• Using GPS telemetry to validate least-cost modeling of gray squirrel ( Sciurus carolinensis) movement within a fragmented landscape

      Stevenson, Claire D.; Ferryman, Mark; Nevin, Owen T.; Ramsey, Andrew; Bailey, Sallie; Watts, Kevin; University of Cumbria; Forest Research UK (Wiley, 2013)
      In Britain, the population of native red squirrels Sciurus vulgaris has suffered population declines and local extinctions. Interspecific resource competition and disease spread by the invasive gray squirrel Sciurus carolinensis are the main factors behind the decline. Gray squirrels have adapted to the British landscape so efficiently that they are widely distributed. Knowledge on how gray squirrels are using the landscape matrix and being able to predict their movements will aid management. This study is the first to use global positioning system (GPS) collars on wild gray squirrels to accurately record movements and land cover use within the landscape matrix. This data were used to validate Geographical Information System (GIS) least-cost model predictions of movements and provided much needed information on gray squirrel movement pathways and network use. Buffered least-cost paths and least-cost corridors provide predictions of the most probable movements through the landscape and are seen to perform better than the more expansive least-cost networks which include all possible movements. Applying the knowledge and methodologies gained to current gray squirrel expansion areas, such as Scotland and in Italy, will aid in the prediction of potential movement areas and therefore management of the invasive gray squirrel. The methodologies presented in this study could potentially be used in any landscape and on numerous species.
    • Using model systems to address the biodiversity-ecosystem functioning process

      Bulling, Mark T.; White, Piran C. L.; Raffaelli, D.; Pierce, Graham J. (2013-06-11)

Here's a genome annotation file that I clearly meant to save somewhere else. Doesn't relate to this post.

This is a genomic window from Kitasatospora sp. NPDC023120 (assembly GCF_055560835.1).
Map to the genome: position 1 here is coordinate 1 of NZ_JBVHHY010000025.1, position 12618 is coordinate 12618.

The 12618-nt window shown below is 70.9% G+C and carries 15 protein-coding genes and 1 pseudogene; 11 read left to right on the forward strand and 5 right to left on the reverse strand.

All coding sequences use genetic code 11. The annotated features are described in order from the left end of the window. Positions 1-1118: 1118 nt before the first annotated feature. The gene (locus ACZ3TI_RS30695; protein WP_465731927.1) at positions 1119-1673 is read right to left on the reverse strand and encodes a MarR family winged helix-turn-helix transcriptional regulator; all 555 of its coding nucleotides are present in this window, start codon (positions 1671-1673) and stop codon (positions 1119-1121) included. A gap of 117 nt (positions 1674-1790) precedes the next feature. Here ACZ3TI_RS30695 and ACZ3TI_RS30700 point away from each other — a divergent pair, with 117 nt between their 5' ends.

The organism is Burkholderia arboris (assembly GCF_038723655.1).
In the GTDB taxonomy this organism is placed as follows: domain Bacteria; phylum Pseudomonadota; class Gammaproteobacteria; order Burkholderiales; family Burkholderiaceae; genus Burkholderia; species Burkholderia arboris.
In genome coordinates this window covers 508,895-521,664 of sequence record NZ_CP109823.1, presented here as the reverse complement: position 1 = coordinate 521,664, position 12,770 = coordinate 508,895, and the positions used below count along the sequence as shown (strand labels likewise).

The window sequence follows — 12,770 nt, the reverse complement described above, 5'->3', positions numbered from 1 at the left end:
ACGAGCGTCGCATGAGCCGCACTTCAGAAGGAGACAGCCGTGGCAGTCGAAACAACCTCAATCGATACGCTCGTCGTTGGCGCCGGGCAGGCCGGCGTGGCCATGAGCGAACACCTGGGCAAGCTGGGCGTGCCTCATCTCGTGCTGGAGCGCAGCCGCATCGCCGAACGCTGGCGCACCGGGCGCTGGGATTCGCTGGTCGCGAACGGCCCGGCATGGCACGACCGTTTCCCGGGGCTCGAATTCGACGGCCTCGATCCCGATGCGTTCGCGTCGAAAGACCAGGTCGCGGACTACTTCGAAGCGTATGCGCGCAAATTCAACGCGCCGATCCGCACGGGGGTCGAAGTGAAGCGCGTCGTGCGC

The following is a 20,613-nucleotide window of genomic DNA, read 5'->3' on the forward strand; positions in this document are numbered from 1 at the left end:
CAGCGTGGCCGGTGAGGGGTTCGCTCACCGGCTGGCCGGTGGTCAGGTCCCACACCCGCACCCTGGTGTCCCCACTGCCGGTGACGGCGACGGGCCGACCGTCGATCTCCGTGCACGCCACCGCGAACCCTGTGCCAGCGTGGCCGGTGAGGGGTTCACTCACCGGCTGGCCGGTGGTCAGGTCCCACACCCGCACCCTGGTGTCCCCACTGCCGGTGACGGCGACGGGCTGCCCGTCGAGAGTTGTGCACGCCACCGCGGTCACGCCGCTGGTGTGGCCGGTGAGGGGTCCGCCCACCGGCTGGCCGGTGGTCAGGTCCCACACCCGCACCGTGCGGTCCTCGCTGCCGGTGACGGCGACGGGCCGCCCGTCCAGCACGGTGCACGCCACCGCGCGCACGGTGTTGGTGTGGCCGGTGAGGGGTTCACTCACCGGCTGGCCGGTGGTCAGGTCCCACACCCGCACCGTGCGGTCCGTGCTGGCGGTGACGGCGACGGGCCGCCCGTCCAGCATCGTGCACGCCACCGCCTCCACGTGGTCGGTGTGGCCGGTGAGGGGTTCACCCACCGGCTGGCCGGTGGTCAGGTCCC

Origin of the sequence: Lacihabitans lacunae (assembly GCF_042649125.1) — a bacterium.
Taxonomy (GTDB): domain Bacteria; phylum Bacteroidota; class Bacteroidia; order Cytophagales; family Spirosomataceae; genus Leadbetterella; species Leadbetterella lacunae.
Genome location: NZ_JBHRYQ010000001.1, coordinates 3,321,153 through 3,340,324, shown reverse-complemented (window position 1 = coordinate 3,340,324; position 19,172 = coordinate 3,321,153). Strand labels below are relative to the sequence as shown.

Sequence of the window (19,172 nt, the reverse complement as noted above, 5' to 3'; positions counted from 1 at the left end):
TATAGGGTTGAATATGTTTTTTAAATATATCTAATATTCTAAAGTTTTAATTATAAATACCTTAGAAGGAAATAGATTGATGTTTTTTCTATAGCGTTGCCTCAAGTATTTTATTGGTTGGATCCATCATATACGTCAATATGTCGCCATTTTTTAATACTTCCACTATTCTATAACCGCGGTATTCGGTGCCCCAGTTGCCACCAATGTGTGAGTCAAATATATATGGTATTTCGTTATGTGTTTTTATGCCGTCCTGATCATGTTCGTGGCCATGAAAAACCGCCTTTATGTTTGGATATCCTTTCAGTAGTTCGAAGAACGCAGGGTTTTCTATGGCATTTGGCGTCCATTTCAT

Declines in biodiversity resulting from anthropogenic disturbance to ecosystems have focused attention on the role of biodiversity in ecosystem functioning. However, the high level of complexity of ecosystems has made this a difficult topic to investigate. Much simpler model systems incorporating small-scale, spatially delimited, artificial assemblages of species have been widely used recently to address the link between biodiversity and ecosystem functioning (BEF). Their simplicity lends tractability to these systems, but has also resulted in much criticism in the literature over their relevance. Here, we examine the strengths and limitations of model systems and examine how useful these systems might be in addressing several issues that are likely to represent future challenges to understanding BEF: spatial scale, multiple trophic levels, variation, environmental stochasticity and the choice of representative combinations of species. We find that model systems have already played an important role in enhancing our understanding of BEF and are likely to continue this role in the future. However, they do have important limitations, and it is essential to take these into account when putting results into the broader context of ecosystems and to improve the level of integration of results with those from other methodologies.